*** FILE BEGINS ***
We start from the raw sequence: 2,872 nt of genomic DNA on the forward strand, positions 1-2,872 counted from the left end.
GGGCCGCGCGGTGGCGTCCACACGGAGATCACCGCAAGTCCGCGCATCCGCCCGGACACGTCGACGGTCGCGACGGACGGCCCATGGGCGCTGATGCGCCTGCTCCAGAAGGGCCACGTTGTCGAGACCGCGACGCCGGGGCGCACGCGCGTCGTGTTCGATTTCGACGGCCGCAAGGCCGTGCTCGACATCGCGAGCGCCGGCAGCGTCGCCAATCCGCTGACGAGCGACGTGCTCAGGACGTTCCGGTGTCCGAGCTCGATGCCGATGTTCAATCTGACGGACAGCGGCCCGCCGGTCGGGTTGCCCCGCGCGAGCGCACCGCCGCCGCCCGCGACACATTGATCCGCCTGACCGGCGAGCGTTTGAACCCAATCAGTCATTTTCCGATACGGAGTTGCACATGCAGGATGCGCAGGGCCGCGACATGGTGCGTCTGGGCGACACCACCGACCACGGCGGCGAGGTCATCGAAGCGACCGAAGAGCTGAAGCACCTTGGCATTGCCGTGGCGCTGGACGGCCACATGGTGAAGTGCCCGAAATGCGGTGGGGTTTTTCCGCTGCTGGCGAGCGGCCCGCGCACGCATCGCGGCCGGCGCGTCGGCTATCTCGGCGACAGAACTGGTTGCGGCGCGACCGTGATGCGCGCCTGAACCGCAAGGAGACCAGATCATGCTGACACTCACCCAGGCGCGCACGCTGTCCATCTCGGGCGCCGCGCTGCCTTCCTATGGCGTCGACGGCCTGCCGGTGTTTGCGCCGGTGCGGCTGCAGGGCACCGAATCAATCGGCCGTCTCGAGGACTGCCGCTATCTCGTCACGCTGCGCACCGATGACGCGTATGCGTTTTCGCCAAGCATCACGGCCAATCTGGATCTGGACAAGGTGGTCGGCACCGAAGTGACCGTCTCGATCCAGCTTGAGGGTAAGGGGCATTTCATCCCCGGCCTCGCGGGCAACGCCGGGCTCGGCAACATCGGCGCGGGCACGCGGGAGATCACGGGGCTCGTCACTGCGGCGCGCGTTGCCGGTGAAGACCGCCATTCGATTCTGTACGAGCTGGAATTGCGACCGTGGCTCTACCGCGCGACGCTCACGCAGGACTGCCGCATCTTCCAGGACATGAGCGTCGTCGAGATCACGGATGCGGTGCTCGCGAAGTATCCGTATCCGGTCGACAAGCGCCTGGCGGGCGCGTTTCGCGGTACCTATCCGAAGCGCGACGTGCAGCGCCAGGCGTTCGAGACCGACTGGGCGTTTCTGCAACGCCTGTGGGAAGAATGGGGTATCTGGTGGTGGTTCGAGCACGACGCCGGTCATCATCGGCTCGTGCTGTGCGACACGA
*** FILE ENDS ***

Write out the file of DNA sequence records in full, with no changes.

We start from the raw sequence: 2,872 nt of genomic DNA on the forward strand, positions 1-2,872 counted from the left end.
GGGCCGCGCGGTGGCGTCCACACGGAGATCACCGCAAGTCCGCGCATCCGCCCGGACACGTCGACGGTCGCGACGGACGGCCCATGGGCGCTGATGCGCCTGCTCCAGAAGGGCCACGTTGTCGAGACCGCGACGCCGGGGCGCACGCGCGTCGTGTTCGATTTCGACGGCCGCAAGGCCGTGCTCGACATCGCGAGCGCCGGCAGCGTCGCCAATCCGCTGACGAGCGACGTGCTCAGGACGTTCCGGTGTCCGAGCTCGATGCCGATGTTCAATCTGACGGACAGCGGCCCGCCGGTCGGGTTGCCCCGCGCGAGCGCACCGCCGCCGCCCGCGACACATTGATCCGCCTGACCGGCGAGCGTTTGAACCCAATCAGTCATTTTCCGATACGGAGTTGCACATGCAGGATGCGCAGGGCCGCGACATGGTGCGTCTGGGCGACACCACCGACCACGGCGGCGAGGTCATCGAAGCGACCGAAGAGCTGAAGCACCTTGGCATTGCCGTGGCGCTGGACGGCCACATGGTGAAGTGCCCGAAATGCGGTGGGGTTTTTCCGCTGCTGGCGAGCGGCCCGCGCACGCATCGCGGCCGGCGCGTCGGCTATCTCGGCGACAGAACTGGTTGCGGCGCGACCGTGATGCGCGCCTGAACCGCAAGGAGACCAGATCATGCTGACACTCACCCAGGCGCGCACGCTGTCCATCTCGGGCGCCGCGCTGCCTTCCTATGGCGTCGACGGCCTGCCGGTGTTTGCGCCGGTGCGGCTGCAGGGCACCGAATCAATCGGCCGTCTCGAGGACTGCCGCTATCTCGTCACGCTGCGCACCGATGACGCGTATGCGTTTTCGCCAAGCATCACGGCCAATCTGGATCTGGACAAGGTGGTCGGCACCGAAGTGACCGTCTCGATCCAGCTTGAGGGTAAGGGGCATTTCATCCCCGGCCTCGCGGGCAACGCCGGGCTCGGCAACATCGGCGCGGGCACGCGGGAGATCACGGGGCTCGTCACTGCGGCGCGCGTTGCCGGTGAAGACCGCCATTCGATTCTGTACGAGCTGGAATTGCGACCGTGGCTCTACCGCGCGACGCTCACGCAGGACTGCCGCATCTTCCAGGACATGAGCGTCGTCGAGATCACGGATGCGGTGCTCGCGAAGTATCCGTATCCGGTCGACAAGCGCCTGGCGGGCGCGTTTCGCGGTACCTATCCGAAGCGCGACGTGCAGCGCCAGGCGTTCGAGACCGACTGGGCGTTTCTGCAACGCCTGTGGGAAGAATGGGGTATCTGGTGGTGGTTCGAGCACGACGCCGGTCATCATCGGCTCGTGCTGTGCGACACGA